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States Make Plans for $2.7 Billion Volkswagen Environmental Settlement


In the wake of an emissions scandal that cost Volkswagen billions of dollars, states that received a share of the $2.7 Billion Volkswagen environmental settlement are now determining how to spend their money. VW faced sanctions for using “defeat devices” on its diesel cars, so the vehicles would appear to meet federal emissions laws. In reality, when the cars were driven under normal circumstances—not while in test mode—the vehicles reportedly emitted exhaust with some pollutant levels up to 40 times higher than the federal limits. Consumers and various states filed lawsuits against Volkswagen, alleging the company misled them about the vehicle’s emissions.

States Consider How to Spend Volkswagen Environmental Settlement Money

Some states stand to receive more than $100 million from the multi-state Volkswagen environmental settlement. Though that money is meant to go to projects that reduce emissions, the states can determine which emission reducing projects the money will go toward, so long as the spending plan is approved by a board of trustees. As such, some states are now in the process of determining how to spend their share of the VW settlement. Some states have announced what they will do with that money, while others will seek input from the public before making a decision.

New York Clean Air Projects

New York, which will receive around $127 million from the settlement, is holding three events at which the public can submit ideas for clean air projects. Meetings will be held in Long Island City on July 10, Albany on July 20 and Rochester on July 24. In addition to attending one of the three meetings, people with clean air project ideas can submit their proposals through the New York Department of Environmental Conservation’s website.

New Jersey Reducing Diesel Emissions

New Jersey will receive around $72 million of the Volkswagen environmental settlement if it chooses to participate, which the state has not yet announced it will do. A bill, co-sponsored by Sen. Kip Bateman and Sen. Bob Smith, directs the State Department of Environmental Protection to spend the money on reducing diesel emissions in ports and on building more charging stations for zero-emissions vehicles.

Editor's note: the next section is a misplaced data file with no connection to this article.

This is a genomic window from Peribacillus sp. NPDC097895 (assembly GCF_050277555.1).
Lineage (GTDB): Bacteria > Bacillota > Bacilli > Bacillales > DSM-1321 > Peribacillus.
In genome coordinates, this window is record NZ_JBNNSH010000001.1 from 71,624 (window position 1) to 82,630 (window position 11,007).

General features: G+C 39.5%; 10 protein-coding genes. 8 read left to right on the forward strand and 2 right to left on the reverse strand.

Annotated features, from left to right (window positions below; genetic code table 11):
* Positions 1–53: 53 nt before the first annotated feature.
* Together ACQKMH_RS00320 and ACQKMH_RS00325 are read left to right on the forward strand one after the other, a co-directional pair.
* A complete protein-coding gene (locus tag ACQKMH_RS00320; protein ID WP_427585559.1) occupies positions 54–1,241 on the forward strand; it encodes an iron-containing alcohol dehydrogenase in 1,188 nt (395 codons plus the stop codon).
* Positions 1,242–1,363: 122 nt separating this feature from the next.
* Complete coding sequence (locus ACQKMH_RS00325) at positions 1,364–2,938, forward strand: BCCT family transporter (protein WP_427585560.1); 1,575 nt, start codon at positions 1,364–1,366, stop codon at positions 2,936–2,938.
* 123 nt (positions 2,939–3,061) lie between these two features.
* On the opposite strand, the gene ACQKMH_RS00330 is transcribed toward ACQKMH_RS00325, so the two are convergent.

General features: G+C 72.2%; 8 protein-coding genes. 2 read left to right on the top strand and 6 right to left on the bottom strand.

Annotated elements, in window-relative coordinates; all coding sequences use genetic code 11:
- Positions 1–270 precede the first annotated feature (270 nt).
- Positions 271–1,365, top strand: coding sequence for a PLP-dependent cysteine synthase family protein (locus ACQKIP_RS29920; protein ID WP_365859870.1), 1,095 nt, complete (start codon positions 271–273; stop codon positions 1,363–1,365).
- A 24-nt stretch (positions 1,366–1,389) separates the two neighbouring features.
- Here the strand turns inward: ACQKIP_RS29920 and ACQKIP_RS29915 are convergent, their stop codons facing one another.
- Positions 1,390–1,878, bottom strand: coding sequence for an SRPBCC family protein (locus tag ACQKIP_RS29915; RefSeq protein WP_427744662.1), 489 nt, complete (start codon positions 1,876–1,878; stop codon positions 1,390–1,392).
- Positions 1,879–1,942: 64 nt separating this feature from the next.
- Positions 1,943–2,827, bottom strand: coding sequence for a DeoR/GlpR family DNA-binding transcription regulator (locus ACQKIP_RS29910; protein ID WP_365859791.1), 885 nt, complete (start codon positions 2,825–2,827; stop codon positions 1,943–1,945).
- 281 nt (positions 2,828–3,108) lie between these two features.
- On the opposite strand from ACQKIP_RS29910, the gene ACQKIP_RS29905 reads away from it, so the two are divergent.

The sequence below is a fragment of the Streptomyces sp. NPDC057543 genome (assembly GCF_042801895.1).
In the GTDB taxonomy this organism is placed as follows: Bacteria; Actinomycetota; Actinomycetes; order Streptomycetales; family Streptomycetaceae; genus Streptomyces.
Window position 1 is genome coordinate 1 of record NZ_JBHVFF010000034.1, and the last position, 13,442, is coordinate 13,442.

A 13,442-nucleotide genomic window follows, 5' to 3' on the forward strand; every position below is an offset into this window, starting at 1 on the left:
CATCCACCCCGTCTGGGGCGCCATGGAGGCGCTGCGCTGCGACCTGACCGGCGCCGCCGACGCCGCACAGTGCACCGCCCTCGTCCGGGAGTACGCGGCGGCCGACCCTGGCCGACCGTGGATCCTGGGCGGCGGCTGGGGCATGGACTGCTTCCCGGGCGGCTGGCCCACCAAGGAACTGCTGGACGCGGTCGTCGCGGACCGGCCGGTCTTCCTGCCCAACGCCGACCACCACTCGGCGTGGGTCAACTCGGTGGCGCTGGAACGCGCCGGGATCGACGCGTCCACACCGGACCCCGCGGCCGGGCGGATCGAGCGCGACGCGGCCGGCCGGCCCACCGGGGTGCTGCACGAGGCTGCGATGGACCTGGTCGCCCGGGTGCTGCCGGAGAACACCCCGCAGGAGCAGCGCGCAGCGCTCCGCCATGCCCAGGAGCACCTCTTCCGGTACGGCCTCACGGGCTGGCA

“The single most important thing we could do for New Jersey right now to further clean up our air would be to really see a heavy emphasis on electronic vehicles,” Smith said.

Pennsylvania Will Choose Between Diesel and Electric

Pennsylvania will receive $118 million from the Volkswagen emissions settlement. According to reports, the state’s Department of Environmental Protection plans to spend money on diesel projects. Critics, however, say the money should be spend on improving the infrastructure for electric vehicles, such as having charging stations at all rest stops and replacing diesel buses with electric buses.

Texas to Reduce Smog

Texas will receive around $209 million to reduce smog-forming nitrogen oxides and a share of $1.2 billion for zero-emission vehicles and infrastructure. In June, the state and the city of Austin held a workshop to allow stakeholders to discuss various projects and technologies that would help reduce emissions. The state has not issued any final plans for how the VW settlement will be spent.

Oregon Replacing Diesel School Buses

Lawmakers in Oregon are discussing a proposed bill that would commit more than $20 million of the state’s share of the Volkswagen environmental settlement to replace diesel school buses with ones that use cleaner burning fuel. Senate Bill 1008 was original aimed at getting all diesel engines replaced, but the bill has been revised to focus on school buses.

Hawaii Undecided on Environmental Project

Hawaii will receive $2.5 million from Volkswagen as part of the settlement and can now ask for more than $8 million under the Environmental Mitigation Trust in support of environmental projects. The state has not said what it will do with the money.


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